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Out-Law Analysis 2 min. read

Cloud customers should consider options following Ofcom report

Data centre

Cloud customers will want to consider their options following the recent publication by Ofcom of its interim report into the cloud infrastructure services market.

The 220-page report published in accordance with Ofcom’s market study powers under the Enterprise Act 2002 highlighted practices which the regulator considers potentially hinder and restrict competition; in particular a customer’s ability to switch provider and adopt a multi-cloud architecture. It is proposing to refer the market for an in-depth investigation by the Competition and Markets Authority (CMA).

Ofcom’s concerns focus on three practices:

  • data egress fees, which are fees which suppliers charge customers to transfer data out of the cloud to another provider and, in some cases, move services within their own cloud environment;
  • technical restrictions which hinder interoperability and portability; and
  • committed spend discounts to encourage customers to switch to the cloud initially and to continue to move further services to the cloud.

The report finds that these practices in combination are particularly influencing larger customers to concentrate all of their cloud infrastructure services in the hands of one cloud provider. Ofcom is also concerned that if the UK market continues on its current trajectory, competition, choice and barriers to entry for smaller suppliers will be further restricted.

Ofcom’s interim report does not consider in any detail the standard cloud terms and contracting practices which cloud suppliers use. The suppliers’ argument is that for utility, standardised and scalable products and services, customers need to sign up to their standard terms and accept their amended terms with little or no negotiation. Suppliers maintain this further reduces the costs of operation. However, given the strategic importance of these platforms to the UK government and business and some regulatory intervention in the financial services sector, these arguments are beginning to look unrealistic. The Ofcom report implicitly supports this position.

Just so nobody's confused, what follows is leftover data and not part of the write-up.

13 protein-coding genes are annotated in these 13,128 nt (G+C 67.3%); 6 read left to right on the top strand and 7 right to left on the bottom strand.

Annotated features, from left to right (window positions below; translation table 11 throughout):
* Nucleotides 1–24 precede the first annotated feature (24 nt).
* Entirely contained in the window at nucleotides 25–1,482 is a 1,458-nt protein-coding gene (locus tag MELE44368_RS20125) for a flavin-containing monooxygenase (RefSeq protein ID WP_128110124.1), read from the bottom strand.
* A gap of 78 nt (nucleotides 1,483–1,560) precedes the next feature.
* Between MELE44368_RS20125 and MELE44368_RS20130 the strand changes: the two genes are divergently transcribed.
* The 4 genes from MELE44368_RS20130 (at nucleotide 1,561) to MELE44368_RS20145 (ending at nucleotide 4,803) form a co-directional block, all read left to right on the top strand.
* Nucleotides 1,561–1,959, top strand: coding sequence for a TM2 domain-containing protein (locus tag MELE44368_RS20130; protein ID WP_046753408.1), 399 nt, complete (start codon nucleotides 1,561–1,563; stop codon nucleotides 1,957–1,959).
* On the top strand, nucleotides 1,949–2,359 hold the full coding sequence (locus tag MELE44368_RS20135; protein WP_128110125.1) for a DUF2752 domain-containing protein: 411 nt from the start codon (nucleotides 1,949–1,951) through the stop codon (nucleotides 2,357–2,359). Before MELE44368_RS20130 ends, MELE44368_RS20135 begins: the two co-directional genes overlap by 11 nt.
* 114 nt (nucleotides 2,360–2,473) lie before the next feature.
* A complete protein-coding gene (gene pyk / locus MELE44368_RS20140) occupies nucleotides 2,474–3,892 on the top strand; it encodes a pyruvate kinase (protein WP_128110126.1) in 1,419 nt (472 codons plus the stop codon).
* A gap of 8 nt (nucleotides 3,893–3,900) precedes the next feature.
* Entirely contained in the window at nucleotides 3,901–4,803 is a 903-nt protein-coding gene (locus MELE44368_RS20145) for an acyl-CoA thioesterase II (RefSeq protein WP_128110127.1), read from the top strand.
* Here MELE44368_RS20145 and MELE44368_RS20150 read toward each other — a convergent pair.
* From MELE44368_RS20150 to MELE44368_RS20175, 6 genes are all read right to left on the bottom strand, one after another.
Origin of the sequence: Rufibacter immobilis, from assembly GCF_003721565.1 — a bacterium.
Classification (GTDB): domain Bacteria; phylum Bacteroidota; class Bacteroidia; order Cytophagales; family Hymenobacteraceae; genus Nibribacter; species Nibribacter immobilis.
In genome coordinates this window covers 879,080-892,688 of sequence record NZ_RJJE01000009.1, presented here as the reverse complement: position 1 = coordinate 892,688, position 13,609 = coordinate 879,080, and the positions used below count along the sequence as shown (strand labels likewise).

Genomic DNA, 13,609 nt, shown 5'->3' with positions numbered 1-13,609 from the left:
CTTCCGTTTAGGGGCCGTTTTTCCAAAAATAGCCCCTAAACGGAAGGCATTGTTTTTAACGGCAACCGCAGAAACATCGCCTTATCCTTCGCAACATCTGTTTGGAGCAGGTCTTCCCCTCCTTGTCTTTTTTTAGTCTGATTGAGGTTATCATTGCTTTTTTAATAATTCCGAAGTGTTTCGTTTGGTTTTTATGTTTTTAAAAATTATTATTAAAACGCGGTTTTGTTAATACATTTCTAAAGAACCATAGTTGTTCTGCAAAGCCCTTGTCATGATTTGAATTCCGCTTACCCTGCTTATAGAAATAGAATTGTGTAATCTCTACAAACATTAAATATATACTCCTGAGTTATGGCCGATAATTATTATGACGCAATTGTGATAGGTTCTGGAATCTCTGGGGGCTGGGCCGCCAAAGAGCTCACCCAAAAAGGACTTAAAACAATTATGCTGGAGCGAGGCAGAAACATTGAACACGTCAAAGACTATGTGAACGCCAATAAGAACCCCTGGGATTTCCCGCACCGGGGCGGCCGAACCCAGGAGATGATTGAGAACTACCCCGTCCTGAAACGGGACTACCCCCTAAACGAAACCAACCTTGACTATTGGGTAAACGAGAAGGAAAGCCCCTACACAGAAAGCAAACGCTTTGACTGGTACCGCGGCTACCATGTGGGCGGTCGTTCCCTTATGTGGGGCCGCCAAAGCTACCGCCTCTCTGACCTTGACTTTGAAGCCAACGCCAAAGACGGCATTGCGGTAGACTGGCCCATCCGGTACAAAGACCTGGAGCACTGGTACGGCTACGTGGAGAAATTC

Having published the interim report on 5 April, Ofcom is entering a further consultation period to 17 May 2023 before publishing its final report on 5 October 2023. UK regulators will be braced for some robust dialogue over the coming months with Microsoft and AWS who between them hold between a 60% and 70% share of the market and whose practices Ofcom has particularly scrutinised. Interestingly, the report references collaboration with competition regulators in France, the Netherlands and Japan; and increasing US Federal Trade Commission interest.

Both Microsoft and AWS will point to the many customers who are delighted with the technology, the flexibility, the cost savings and security and resilience which their products offer – many customers trust the brand and both companies are highly regarded for the products and services they deliver. Microsoft and AWS will also point to their commitment to open competition and partnership with the cloud ecosystem. Some of the steps they are taking to maintain a competitive environment are mentioned in the report.

In a world where all businesses are suffering from substantially increased energy, production and operational costs, current and prospective cloud customers will be looking at the reports both strategically and tactically to understand the options and opportunities which the report provides for them, for their customers and consumers generally.

The first consideration should be whether to respond to the Ofcom interim report and consultation on the market investigation reference by the deadline of 17 May 2023, and whether this might help them achieve better deals and commercial terms, particularly around exit and service transition. There is a list of questions at the back of the report and simple directions on how to participate. If Ofcom confirms its interim findings in October 2023, customers are likely to have a further opportunity to consult as part of the CMA investigation.

Finally, the report sets out some of the CMA interventions which are potentially possible, and this also forms part of the further input which Ofcom is seeking from the market over the coming weeks.

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